The recent public unraveling of a storybook marriage between a millionaire surgeon and a beauty queen hinges largely on allegations the wife committed fraud by concealing not only her level of education but the fact that she was reportedly providing high-priced escort services before and during the union. Her husband sought to void the marriage on grounds of fraud.
Declaring a marriage void is better known as annulment. As a longtime Somerset divorce attorney, I recognize annulment is a subject matter about which there are many misconceptions. In consultations, I’ve had to explain that the duration of a marriage isn’t the deciding factor as to whether annulment is the appropriate course of action (though many annulled marriages are short). Rather the law asks whether the marriage was legal in the first place.
Annulment in New Jersey has its pros and cons, depending on the specifics of your situation. Consulting with a family law attorney will provide you with the best insight into whether annulment makes the most sense.
One ground for annulment may be “fraud in the inducement” to marry. In other words, if your spouse intentionally lied to you, hid information, or was otherwise “leading a double life” for the purpose of inducing you to marry, then you might qualify for an annulment.
In the case of the surgeon and the beauty queen, the two were married four years. It was reported the pair reached a divorce settlement within days of the doctor’s submission of a 264-page filing - just before the first public hearing was scheduled to take place. Even if annulment of this four-year marriage could have been fairly argued, it’s plausible the surgeon’s divorce lawyers instead opted to use evidence of this purported fraud as leverage to gain a speedy and advantageous divorce settlement.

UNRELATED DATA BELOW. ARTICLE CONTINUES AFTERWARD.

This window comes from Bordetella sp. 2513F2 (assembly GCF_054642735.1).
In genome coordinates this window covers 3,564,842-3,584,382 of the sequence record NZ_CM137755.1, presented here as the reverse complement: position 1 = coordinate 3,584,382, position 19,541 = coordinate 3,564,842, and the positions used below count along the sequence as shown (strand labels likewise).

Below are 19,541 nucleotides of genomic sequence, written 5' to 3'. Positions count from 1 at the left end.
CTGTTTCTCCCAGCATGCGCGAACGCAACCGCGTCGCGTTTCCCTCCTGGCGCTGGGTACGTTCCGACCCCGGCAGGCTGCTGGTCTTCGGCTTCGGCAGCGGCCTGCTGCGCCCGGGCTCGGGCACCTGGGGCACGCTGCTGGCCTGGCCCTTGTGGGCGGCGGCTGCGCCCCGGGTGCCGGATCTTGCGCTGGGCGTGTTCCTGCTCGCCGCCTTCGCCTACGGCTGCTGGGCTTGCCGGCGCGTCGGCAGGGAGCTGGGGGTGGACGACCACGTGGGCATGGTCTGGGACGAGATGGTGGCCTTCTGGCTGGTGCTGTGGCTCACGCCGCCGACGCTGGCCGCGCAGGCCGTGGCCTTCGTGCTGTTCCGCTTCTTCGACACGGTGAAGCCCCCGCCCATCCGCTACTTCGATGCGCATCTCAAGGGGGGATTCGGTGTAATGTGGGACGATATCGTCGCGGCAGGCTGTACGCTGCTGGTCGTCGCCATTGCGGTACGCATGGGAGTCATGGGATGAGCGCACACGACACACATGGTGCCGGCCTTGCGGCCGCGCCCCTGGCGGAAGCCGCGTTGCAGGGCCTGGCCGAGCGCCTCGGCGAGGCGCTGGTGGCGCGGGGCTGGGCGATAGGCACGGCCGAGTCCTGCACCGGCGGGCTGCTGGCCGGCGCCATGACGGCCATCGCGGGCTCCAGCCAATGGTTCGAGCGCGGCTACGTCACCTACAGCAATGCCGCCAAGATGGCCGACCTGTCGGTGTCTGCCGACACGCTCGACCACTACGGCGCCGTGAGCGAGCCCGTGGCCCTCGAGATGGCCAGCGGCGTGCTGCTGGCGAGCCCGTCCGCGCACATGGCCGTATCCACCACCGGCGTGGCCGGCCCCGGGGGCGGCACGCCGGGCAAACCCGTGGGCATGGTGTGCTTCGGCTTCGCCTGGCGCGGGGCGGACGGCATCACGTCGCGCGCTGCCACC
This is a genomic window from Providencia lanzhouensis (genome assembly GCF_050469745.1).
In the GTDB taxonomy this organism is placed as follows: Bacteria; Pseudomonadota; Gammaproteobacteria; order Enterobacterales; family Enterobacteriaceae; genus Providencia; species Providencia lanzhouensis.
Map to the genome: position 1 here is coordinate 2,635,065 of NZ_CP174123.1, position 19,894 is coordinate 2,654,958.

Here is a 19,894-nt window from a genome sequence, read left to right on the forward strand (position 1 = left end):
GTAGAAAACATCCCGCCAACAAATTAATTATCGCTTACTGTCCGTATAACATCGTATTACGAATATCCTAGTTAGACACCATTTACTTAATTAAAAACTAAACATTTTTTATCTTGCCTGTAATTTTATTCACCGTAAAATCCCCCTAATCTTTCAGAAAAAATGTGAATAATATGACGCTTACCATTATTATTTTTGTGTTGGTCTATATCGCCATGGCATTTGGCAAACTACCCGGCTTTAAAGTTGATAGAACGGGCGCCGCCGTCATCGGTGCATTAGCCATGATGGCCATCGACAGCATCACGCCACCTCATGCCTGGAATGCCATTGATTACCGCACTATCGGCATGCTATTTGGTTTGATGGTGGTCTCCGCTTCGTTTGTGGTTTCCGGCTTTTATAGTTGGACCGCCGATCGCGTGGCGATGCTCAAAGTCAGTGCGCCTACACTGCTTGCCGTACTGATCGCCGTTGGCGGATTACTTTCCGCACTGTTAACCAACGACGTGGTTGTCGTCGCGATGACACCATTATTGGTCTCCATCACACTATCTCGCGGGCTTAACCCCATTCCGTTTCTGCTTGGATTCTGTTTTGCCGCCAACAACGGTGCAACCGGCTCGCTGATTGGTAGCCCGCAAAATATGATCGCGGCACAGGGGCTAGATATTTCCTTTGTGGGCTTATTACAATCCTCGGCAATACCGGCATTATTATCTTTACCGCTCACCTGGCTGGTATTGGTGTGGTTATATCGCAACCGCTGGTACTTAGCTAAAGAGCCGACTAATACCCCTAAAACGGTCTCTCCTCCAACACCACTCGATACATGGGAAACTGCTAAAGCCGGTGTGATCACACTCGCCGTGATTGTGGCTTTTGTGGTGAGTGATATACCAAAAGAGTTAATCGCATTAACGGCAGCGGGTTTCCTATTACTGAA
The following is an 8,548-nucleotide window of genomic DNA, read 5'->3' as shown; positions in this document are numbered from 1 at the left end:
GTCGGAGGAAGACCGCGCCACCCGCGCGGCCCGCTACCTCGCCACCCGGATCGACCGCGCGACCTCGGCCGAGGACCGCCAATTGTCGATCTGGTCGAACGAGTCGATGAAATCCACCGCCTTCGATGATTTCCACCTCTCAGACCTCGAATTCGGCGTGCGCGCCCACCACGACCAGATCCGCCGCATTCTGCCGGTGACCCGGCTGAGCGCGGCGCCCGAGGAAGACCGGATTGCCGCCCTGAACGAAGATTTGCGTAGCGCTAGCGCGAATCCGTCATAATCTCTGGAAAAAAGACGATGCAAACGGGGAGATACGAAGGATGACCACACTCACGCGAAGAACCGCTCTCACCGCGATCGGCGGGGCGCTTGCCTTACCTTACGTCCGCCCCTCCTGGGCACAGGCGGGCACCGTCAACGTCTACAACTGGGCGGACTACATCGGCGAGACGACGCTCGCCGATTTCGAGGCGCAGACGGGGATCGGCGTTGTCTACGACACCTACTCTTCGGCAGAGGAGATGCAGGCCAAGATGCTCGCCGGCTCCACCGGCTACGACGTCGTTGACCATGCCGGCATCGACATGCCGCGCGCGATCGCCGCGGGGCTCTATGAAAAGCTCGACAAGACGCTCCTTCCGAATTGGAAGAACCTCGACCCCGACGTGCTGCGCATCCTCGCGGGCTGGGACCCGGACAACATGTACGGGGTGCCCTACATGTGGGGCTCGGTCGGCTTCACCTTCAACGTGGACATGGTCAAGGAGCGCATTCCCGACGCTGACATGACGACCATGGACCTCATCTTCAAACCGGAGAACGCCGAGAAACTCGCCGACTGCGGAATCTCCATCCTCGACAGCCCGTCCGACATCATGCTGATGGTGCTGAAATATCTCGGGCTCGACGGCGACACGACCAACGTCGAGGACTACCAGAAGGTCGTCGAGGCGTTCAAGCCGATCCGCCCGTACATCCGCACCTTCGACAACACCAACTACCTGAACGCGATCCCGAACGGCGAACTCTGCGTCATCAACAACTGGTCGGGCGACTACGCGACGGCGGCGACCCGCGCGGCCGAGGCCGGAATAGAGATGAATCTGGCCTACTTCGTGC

What is an Annulment?
Simply put, an annulment is a judgment issued by the Court indicating your marriage never existed. Although annulments typically happen after very short marriages, that’s not always the case.
While state law in New Jersey provides for no-fault divorce by those citing irreconcilable differences, N.J. Rev State 2A:34-1 provides for only six circumstances under which one can obtain an annulment of marriage. These include:
- Bigamy. One of you was married to someone else during your marriage.
- Incest. New Jersey law prohibits anyone from marrying his or her parent, child, brother, sister, niece, nephew, aunt or uncle.
- Incurable impotence. In this case, the person seeking annulment would have to show he/she didn’t know about this fact at the time of marriage and didn’t ratify the marriage.
- Incapacity. This is usually when two people get married on a whim while intoxicated, but it may also apply to some adults with certain cognitive disabilities, etc.
- Fraud. This is a material misrepresentation that affects the marriage and can result in a New Jersey annulment.
- Duress. This is when one party only agreed to marry because of the threat of serious harm or violence.
- Age. You were under 18 at the time of the marriage and didn’t have the proper consent from the Court.
When an annulment occurs, no property is split, no debt is divided and no alimony is awarded. It’s as if the marriage never happened. It can be advantageous for the higher-earning party.
There can also be religious benefits to annulment versus divorce, particularly within the Catholic church. However, even in some cases where legal annulment isn’t an option, you may be able to obtain an annulment from a religious authority. For example, a “Catholic annulment” would go through the parish or archdiocese and, if approved, would have the effect of two people having never been married in the sacramental sense.
Whether you are considering annulment or divorce, it is imperative to consult with an experienced New Jersey family law attorney who can advise you on your best course of action.
Contact our Somerset County divorce lawyers today at (732) 810-0034 to schedule an appointment.